ICANN extends gTLD deadline after website 'glitches'
Technical "glitches" forced the Internet Corporation for Assigned Names and Numbers to shut down for a day its online application system for new generic top level domains, causing the organization to also extend by 8 days the period for applying for a new gTLD.
On April 12, ICANN said it learned that the application system "has allowed a limited number of users to view some other users' file names and user names in certain scenarios," and so would shut down the system for the remainder of the day and push forward the deadline. The original deadline for submitting completed applications was April 12, following a March 28 deadline to register. Completed applications are now due April 20.
ICANN also said (.pdf) earlier this month that it planned on revealing who has applied for which domain names.
"Our plan always has been to publish the list of applied-for strings," said ICANN Chief Executive Office Rod Beckstrom. According to ICANN, more than 100 successful registrants have applied to operate a new domain; each registrant can apply for up to 500 new domains.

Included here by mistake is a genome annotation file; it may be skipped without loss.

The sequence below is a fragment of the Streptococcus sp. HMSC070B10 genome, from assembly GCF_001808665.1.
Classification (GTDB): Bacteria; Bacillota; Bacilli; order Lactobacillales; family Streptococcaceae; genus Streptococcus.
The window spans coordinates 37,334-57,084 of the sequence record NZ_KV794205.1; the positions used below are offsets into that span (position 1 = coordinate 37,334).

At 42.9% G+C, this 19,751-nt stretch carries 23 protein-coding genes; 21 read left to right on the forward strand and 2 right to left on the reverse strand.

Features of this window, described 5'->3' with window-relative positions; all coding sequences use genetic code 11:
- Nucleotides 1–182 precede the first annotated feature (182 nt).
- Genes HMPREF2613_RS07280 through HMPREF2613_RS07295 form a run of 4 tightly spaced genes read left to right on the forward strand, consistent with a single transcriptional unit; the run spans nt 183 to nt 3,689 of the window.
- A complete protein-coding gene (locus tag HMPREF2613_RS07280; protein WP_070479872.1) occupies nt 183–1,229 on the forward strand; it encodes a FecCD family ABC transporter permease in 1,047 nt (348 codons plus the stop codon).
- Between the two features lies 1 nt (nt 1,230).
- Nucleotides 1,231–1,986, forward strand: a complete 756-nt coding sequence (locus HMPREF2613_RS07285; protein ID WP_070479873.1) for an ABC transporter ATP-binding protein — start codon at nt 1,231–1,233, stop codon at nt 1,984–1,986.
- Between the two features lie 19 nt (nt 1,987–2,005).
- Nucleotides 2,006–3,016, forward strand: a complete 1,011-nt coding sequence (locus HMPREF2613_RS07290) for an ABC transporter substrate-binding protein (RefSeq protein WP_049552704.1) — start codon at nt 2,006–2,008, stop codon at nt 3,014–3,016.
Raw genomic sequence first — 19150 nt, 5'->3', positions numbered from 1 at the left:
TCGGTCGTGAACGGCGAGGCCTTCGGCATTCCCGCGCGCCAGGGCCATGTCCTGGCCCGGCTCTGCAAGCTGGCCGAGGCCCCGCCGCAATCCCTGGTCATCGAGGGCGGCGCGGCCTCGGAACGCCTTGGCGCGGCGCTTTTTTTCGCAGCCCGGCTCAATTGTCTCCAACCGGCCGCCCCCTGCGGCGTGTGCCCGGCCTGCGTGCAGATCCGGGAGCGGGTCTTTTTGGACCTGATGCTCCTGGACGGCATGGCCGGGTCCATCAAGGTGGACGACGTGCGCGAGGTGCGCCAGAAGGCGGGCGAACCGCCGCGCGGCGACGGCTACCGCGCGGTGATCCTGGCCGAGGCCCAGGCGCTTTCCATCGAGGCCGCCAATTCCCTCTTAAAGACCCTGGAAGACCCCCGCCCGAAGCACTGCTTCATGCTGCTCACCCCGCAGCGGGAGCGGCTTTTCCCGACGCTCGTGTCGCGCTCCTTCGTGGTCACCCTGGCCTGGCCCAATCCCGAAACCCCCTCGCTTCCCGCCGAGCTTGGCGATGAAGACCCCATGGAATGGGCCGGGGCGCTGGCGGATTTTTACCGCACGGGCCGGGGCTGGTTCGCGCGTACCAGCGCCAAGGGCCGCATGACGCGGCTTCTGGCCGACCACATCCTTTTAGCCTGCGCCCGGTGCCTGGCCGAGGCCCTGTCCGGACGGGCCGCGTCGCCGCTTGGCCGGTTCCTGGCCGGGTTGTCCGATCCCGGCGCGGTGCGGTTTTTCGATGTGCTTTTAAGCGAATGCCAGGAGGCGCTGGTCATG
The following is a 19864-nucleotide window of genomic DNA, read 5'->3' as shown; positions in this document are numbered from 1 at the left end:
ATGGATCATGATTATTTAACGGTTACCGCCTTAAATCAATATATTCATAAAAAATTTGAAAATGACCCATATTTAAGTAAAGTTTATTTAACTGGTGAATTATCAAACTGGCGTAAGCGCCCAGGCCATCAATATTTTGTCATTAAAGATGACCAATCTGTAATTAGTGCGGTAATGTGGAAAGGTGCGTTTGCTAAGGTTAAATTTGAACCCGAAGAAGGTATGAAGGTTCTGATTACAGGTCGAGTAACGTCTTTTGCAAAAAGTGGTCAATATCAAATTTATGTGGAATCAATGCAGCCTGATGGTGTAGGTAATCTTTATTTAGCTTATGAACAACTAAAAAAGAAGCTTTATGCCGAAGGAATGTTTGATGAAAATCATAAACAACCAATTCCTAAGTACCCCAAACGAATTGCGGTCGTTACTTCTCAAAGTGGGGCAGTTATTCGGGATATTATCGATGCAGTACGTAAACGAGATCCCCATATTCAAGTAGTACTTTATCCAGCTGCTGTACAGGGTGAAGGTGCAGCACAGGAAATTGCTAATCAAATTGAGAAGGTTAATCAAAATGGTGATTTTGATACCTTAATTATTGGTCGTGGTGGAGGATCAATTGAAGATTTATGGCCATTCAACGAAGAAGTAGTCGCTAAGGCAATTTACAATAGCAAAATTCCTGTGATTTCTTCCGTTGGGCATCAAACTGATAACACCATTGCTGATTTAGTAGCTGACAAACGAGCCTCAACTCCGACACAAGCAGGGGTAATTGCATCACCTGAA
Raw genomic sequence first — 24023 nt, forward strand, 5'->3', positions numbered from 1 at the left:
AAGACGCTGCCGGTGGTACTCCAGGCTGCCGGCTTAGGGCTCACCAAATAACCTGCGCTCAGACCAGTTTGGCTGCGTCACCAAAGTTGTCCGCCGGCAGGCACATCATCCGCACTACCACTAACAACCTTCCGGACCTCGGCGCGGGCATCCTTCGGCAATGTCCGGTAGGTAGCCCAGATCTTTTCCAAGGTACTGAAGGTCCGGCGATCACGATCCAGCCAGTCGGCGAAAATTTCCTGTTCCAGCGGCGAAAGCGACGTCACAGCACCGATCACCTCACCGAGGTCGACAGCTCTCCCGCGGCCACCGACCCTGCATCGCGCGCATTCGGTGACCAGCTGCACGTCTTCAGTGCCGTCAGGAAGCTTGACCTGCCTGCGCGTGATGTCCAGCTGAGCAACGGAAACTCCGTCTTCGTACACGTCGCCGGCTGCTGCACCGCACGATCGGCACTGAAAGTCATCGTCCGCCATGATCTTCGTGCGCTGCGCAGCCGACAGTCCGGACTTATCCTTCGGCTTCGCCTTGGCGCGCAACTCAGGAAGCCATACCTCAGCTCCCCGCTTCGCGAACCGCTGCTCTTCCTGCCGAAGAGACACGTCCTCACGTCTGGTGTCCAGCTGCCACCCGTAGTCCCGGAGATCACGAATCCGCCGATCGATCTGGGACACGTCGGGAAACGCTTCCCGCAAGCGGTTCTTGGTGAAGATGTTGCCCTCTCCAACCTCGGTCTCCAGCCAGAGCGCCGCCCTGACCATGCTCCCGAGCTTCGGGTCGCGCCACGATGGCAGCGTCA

ICANN's decision to permit new generic op level domains--currently there are only 22 plus about another 200 top level domains tied to country names (such as .us)--hasn't been universally popular.
In the United States in particular, trademark holders have been leery of domain expansion, stating that they will have to defensively register either new top level domains or their trademarks within the new domains. Applying for a new gTLD isn't cheap; it cost $5,000 to register and another $180,000 to submit an application, although ICANN has reduced the fee to $47,000 for qualified candidates in need of financial assistance.
Beckstrom has dismissed trademark concerns, calling the trademark system a "fundamental mismatch" for the domain name system.
- go to the April 12 ICANN statement on its glitches